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Editorial

Peer Review in PLoS Medicine

  • The PLoS Medicine Editors
  • Published: January 30, 2007
  • DOI: 10.1371/journal.pmed.0040058

Reader Comments (4)

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Tackling the Fear

Posted by plosmedicine on 31 Mar 2009 at 00:05 GMT

Author: Susanne Mccabe
Position: retired
Institution: n/a
E-mail: soostevens@hotmail.com
Additional Authors: n/a
Submitted Date: February 07, 2007
Published Date: February 7, 2007
This comment was originally posted as a “Reader Response” on the publication date indicated above. All Reader Responses are now available as comments.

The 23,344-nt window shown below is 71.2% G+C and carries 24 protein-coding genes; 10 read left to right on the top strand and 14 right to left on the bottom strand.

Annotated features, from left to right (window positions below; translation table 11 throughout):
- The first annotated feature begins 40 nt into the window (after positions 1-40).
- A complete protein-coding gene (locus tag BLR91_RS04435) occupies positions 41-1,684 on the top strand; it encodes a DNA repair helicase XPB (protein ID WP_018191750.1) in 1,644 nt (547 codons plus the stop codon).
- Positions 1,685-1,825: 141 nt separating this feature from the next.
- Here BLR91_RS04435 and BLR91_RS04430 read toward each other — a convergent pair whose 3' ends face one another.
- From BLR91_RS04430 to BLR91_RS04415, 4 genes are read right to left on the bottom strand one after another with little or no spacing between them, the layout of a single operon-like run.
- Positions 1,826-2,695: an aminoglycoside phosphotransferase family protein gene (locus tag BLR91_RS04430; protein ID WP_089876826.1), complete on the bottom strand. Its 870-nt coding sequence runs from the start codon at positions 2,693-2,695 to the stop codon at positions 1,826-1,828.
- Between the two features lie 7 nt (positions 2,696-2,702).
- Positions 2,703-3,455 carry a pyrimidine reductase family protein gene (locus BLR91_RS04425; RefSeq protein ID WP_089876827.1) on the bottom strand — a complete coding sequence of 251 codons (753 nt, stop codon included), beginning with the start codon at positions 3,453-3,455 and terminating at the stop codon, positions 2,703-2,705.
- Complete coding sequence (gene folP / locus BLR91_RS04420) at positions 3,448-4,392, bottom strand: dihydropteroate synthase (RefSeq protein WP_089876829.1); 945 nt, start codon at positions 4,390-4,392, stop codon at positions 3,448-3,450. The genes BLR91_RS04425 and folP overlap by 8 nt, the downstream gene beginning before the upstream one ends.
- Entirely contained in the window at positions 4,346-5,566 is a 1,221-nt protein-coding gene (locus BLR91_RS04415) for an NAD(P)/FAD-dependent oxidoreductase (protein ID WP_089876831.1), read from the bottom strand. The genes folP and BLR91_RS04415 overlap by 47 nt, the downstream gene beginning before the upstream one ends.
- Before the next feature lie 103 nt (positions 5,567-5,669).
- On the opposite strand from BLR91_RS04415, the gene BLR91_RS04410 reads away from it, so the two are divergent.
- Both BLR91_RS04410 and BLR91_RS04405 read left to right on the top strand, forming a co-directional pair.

So fear of peers is a fact of academic life but could there not be other ways of tackling it than 'hiding'. Jeanne-Etienne Fabre's suggestion goes a way to ensure a review would be more honest, but paradoxically by making the process less transparent. Liz Wager's suggestion it seems to me is rather too secretive and problematic in that - small groups of people only (Editors and colleagues, reviewers and possibly their colleagues) would be aware of any concerns about authors work; the authors themselves would have no opportunity of 'defending' or explaining causes of concerns about their work; how would non- acceptance for publication by a Journal be explained to the author if these are not openly discussed? and how would it prevent work being published elsewhere in other journals where reviewers might not pick up on concerns?

Would it be possible to carry out a trial whereby reviewers and authors agree that reviews could be published - with a follow up of any negative consequences to authors themselves, reviewers and editiors.

No competing interests declared.